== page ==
Quantifying uncertainty in reanalyses remains important for expanding their utility, especially as a potential tool for climate change assessment. Dee et al. (2011) argued that advances in observational bias correction and other aspects of data assimilation have reduced uncertainty in the representation of low-frequency variability to the point where ERA-Interim can be used to estimate certain atmospheric temperature trends. More recently, Simmons et al. (2014) compared multiannual variability and trends in atmospheric temperature from ERA-Interim, JRA-55, and MERRA and found them to be in generally good agreement in the upper troposphere and lower stratosphere but more uncertain in the middle stratosphere. Nonetheless, for less well constrained quantities, such as precipitation and surface fluxes, there still appear to be substantial differences between recent reanalyses. For example, the 12-month running mean values of global precipitation in ERA-Interim, MERRA-2, and JRA-55 can at times differ by almost 20%. Uncertainty in sea surface temperature, as illustrated by the surprising differences between the prescribed values used in different reanalyses (Fig. 5) is likely to be a contributing factor. Impacts from observing system changes also appear to play a significant role in explaining these precipitation differences, pointing to the need for new sources of high-quality observations of these or closely related variables not only for assimilation but for improving our understanding and modeling of the underlying physical processes. Ongoing efforts to improve the quality of existing historical datasets are also critical in this regard.

The increasing use of ensemble and hybrid ensemble–variational methods in Earth system data assimilation has the potential to make at least some measures of uncertainty a standard component of reanalysis datasets (e.g., Compo et al. 2011; Poli et al. 2013). The GMAO has recently implemented a hybrid 4DENVAR scheme with similar capability. Finally, ECMWF, JMA, and GMAO are conducting multidecadal atmospheric model integrations (without data assimilation) for comparison with reanalyses as a means of assessing internal variability and distinguishing boundary-forced climate signals from those imposed by changes in the observing system. All these efforts will benefit from the continued assessment of existing reanalysis products by the research community and from the sharing of key data assimilation diagnostic quantities (e.g., background departures, analysis increments, and bias estimates) between both reanalysis developers and data providers.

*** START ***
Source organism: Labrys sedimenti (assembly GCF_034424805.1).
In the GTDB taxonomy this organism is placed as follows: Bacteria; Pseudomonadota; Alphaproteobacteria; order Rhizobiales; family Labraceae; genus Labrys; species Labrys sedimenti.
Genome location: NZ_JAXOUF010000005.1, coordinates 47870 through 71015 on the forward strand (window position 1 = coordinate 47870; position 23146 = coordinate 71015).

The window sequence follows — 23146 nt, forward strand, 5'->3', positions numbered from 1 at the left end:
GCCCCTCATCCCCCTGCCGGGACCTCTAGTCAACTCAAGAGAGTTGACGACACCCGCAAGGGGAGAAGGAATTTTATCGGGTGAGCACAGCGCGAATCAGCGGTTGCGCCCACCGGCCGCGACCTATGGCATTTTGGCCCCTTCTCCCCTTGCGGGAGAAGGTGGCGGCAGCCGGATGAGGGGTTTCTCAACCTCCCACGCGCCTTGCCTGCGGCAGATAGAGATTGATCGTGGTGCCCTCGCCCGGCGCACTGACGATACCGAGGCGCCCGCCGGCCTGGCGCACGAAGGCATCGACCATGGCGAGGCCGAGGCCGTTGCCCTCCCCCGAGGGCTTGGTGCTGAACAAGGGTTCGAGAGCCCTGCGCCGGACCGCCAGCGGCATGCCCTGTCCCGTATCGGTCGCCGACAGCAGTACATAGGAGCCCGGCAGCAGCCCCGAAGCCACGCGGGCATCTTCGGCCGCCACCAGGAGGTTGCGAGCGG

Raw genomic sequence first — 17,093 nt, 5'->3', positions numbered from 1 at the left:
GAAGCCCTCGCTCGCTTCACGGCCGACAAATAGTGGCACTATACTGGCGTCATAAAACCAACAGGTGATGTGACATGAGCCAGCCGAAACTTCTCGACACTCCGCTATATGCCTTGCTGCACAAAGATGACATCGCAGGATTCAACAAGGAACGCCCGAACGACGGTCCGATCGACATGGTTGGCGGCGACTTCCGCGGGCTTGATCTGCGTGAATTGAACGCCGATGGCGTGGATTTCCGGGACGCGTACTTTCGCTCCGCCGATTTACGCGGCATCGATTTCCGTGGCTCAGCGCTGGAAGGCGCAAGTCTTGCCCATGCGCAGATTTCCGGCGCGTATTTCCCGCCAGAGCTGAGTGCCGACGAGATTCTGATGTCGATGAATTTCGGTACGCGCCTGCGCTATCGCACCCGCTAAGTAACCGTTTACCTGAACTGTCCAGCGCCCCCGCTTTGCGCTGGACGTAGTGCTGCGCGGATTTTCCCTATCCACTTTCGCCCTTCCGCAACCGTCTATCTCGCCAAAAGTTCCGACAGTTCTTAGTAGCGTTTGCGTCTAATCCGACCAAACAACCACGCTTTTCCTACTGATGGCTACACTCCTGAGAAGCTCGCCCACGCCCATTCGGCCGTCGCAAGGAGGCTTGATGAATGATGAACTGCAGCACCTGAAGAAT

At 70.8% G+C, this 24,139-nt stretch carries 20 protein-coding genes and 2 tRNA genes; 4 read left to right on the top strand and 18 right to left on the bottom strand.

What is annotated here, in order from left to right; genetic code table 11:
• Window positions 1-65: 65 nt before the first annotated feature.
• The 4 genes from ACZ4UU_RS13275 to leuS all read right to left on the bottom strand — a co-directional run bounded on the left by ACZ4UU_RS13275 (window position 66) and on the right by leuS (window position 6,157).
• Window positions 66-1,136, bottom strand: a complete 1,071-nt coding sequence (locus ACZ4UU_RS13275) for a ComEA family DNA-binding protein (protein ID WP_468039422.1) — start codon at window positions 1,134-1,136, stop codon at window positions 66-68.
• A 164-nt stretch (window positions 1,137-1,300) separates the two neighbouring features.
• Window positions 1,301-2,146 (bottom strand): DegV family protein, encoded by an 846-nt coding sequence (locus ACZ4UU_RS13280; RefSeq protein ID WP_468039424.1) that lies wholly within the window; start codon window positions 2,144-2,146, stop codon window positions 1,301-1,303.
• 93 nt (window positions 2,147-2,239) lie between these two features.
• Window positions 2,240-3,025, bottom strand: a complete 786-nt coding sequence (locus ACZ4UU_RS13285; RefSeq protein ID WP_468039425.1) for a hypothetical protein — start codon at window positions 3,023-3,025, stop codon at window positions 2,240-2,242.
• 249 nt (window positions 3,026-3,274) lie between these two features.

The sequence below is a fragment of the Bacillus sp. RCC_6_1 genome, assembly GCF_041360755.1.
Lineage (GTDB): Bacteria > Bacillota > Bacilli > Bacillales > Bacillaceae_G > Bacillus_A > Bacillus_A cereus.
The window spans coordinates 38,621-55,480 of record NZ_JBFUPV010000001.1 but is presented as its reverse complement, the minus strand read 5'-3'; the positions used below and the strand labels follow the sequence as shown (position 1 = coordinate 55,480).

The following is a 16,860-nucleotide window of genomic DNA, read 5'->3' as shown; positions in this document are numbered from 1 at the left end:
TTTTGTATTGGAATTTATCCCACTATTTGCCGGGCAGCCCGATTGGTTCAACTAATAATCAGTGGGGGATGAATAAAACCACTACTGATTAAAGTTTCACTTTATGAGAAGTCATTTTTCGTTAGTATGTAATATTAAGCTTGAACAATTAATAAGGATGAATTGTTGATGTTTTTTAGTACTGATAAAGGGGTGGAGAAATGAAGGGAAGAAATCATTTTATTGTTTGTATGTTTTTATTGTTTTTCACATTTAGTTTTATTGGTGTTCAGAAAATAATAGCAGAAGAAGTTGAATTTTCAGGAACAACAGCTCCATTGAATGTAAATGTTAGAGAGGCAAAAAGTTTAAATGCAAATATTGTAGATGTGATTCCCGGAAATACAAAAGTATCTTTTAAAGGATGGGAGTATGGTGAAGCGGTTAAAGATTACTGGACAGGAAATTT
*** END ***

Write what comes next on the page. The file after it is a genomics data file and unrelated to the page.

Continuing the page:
Acknowledgments

Development of the GEOS data assimilation system and the MERRA-2 project were funded by NASA’s Modeling, Analysis and Prediction program. Computational resources and support for the execution of MERRA-2 were provided by the NASA High-End Computing Capability Project and NASA Center for Climate Simulation. GEOS and MERRA-2 are the result of years of dedicated research, development, and analysis by many individuals at GMAO, whose efforts are greatly appreciated. We gratefully acknowledge the GMAO operations group for monitoring the production of MERRA-2 and the GMAO software integration group, who helped improve the performance and flexibility of GEOS. We thank Julio Bacmeister for his contribution to the development of the model physics, Qing Liu for processing the precipitation input data, and Allison Collow and Edmond Brent Smith for providing some of the figures for this paper. We also thank the GES DISC for providing online access to MERRA-2 products. Finally, we thank the three reviewers, whose comments and suggestions helped improve the paper substantially.

APPENDIX

Acronyms

     
  • 3DVAR